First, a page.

Are you tracking your company’s processes using Kanban? Does your marketing team need a place for an interactive brainstorming session? Or, does HR need to meet with remote employees on a regular basis?
No matter what meeting you are trying to hold, product you are trying to create, or problem you are trying to solve, this 10-step process is the best way to turn your ideas into action.
Whether you treat these steps as individual meetings, multiple meetings, or steps that you take yourself before ever collaborating with your team, they are the tried-and-tested way to get you to the best solution efficiently and effectively.
1. Set The Context
Before trying to solve a problem, create a product, or hold a meeting, you need to identify and define the problem (or problems) that you are trying to solve, the context that these problems exist in, and what your goals are — what you are hoping to achieve. This involves identifying challenges, issues, and opportunities, and analyzing why previous solutions didn’t work or are now outdated.
This step is all about setting the stage for brainstorming ways to deal with the biggest issues. The more preparation you can do so that your team understands the context, the better chance you have of coming up with the most useful and relevant solutions.
All of this preparation can be performed in Stormboard, before your meeting, to make sure it is run as efficiently and effectively as possible. You will want to add all relevant materials to your Storm (what we call our online whiteboards/meeting space) — links, documents, research, initial thoughts or questions to get your team thinking — as well as import any existing material that you have saved from previous problem-solving attempts.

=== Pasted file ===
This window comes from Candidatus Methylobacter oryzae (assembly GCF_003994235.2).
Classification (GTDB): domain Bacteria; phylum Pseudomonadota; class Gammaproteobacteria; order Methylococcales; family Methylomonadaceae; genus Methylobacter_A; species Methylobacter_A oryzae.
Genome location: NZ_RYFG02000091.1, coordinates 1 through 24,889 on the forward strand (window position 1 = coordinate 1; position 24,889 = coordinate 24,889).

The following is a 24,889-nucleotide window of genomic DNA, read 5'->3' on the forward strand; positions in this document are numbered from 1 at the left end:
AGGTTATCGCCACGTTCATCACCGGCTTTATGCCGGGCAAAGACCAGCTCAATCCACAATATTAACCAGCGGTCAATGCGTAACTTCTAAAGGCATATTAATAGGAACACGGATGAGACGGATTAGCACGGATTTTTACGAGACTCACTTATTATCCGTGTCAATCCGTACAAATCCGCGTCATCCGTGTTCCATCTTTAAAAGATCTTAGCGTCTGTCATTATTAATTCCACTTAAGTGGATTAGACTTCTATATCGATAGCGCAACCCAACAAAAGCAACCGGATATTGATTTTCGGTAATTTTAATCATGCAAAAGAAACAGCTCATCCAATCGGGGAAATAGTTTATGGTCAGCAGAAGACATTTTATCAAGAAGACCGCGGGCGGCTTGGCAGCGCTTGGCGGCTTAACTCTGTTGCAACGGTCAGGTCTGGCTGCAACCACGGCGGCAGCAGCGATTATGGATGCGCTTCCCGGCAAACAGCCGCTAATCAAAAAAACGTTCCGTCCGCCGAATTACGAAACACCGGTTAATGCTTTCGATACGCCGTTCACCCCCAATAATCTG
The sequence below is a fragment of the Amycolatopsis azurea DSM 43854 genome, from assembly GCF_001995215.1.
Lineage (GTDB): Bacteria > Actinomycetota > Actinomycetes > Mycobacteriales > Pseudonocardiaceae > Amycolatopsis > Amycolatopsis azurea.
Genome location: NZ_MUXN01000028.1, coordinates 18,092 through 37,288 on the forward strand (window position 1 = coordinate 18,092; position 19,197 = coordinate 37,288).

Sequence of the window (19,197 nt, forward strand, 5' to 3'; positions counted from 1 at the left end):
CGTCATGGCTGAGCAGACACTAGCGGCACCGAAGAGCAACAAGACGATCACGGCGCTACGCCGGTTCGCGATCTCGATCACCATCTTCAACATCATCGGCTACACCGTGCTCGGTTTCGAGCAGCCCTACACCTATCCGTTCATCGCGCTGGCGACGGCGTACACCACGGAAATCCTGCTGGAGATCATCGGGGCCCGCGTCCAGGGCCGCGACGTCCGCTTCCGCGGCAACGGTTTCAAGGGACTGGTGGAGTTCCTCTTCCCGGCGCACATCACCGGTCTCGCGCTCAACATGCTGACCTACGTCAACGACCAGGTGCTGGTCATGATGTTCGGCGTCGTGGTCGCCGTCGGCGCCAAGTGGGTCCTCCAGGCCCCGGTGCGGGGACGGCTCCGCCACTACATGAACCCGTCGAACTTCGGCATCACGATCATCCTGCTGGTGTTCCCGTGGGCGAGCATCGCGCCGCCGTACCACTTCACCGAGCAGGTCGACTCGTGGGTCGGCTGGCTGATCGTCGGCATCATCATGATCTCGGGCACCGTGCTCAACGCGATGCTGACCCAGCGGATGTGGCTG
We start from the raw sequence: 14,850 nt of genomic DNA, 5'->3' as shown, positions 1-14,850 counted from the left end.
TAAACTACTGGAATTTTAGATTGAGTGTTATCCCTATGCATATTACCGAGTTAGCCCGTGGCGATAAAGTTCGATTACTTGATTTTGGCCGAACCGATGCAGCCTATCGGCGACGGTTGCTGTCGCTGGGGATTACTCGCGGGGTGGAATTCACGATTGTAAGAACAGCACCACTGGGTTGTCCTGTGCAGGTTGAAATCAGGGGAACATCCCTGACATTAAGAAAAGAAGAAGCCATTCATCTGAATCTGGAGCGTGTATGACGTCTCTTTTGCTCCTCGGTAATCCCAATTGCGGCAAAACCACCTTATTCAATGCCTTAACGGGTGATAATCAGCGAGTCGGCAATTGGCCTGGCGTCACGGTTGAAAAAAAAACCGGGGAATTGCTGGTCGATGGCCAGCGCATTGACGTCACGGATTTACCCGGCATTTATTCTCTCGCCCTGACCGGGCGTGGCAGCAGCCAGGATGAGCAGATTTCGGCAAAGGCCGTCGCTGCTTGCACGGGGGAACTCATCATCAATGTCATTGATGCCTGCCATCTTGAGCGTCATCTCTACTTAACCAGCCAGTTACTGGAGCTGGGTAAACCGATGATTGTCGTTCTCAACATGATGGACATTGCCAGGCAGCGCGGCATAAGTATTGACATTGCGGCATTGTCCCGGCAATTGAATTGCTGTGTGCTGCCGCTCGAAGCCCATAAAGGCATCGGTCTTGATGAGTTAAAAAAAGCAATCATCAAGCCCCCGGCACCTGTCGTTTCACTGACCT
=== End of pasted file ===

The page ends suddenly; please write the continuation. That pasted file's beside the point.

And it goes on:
Once you feel confident that you have defined the context, it is time to bring your entire team together to gather existing ideas and brainstorm new, out-of-the-box ideas.
The point of this step is to encourage an unbridled, free-flow of ideas that will give participants a space to contribute anything and everything that pops into their mind — no matter how far-fetched their thoughts may seem. As you are generating ideas, you may find that you can break your problem into sub-problems to tackle from different angles, break your Storm into different sections, or even create entirely new Storms that will each hold different aspects of your brainstorm.
The ideas that you generate in this brainstorming step can be turned into an “idea bucket” that you can return to for solutions later in the process, and that participants can continue to contribute to whenever inspiration strikes.
3. Get Organized
Now that you have created a huge collection of new ideas, it is time to reign in the chaos from your free-flow brainstorm and allow the best ideas to rise to the top — it’s time to get organized. If your initial brainstorm was not conducted in Stormboard, then you can import your ideas from a Microsoft Excel document into a new Storm.
You will then want to group similar ideas under different headings, remove any duplicates and look for patterns that emerge. You may also want to create a process flow or affinity map during this step to help you organize how each idea would be relevant in the steps that are taken in your company’s unique process.
Once you have grouped, categorized, and mapped your ideas, you will begin to see which ones have risen to the top and are ready to be turned into actions in the next steps.
Once your ideas have been organized and categorized, it’s time to dig a little deeper. This is when you review ideas, refine concepts, and have real discussions with your team about what is actually plausible.
You may want to break your team into focus groups to analyze one, or a group, of ideas, or come together as a whole allowing the individuals who came up with the ideas to present a pitch on why they think theirs is the ideal solution to your problem.
The goal is to evaluate all the ideas against the original problem through clarification, feedback, and explanation. Though this is not a brainstorming step, you may find your team coming up with new or alternative ideas based on your discussions. Add them to your brainstorm “idea bucket” if they are something you want to address later or adjust your current Storm to include them in the next step.
Now that you have generated, organized, and collaborated on your team’s best ideas, it’s time to figure out which ones are actually going to be used to solve your problem. If you are dealing with more than one problem, this is where you decide what you are going to focus all your attention on.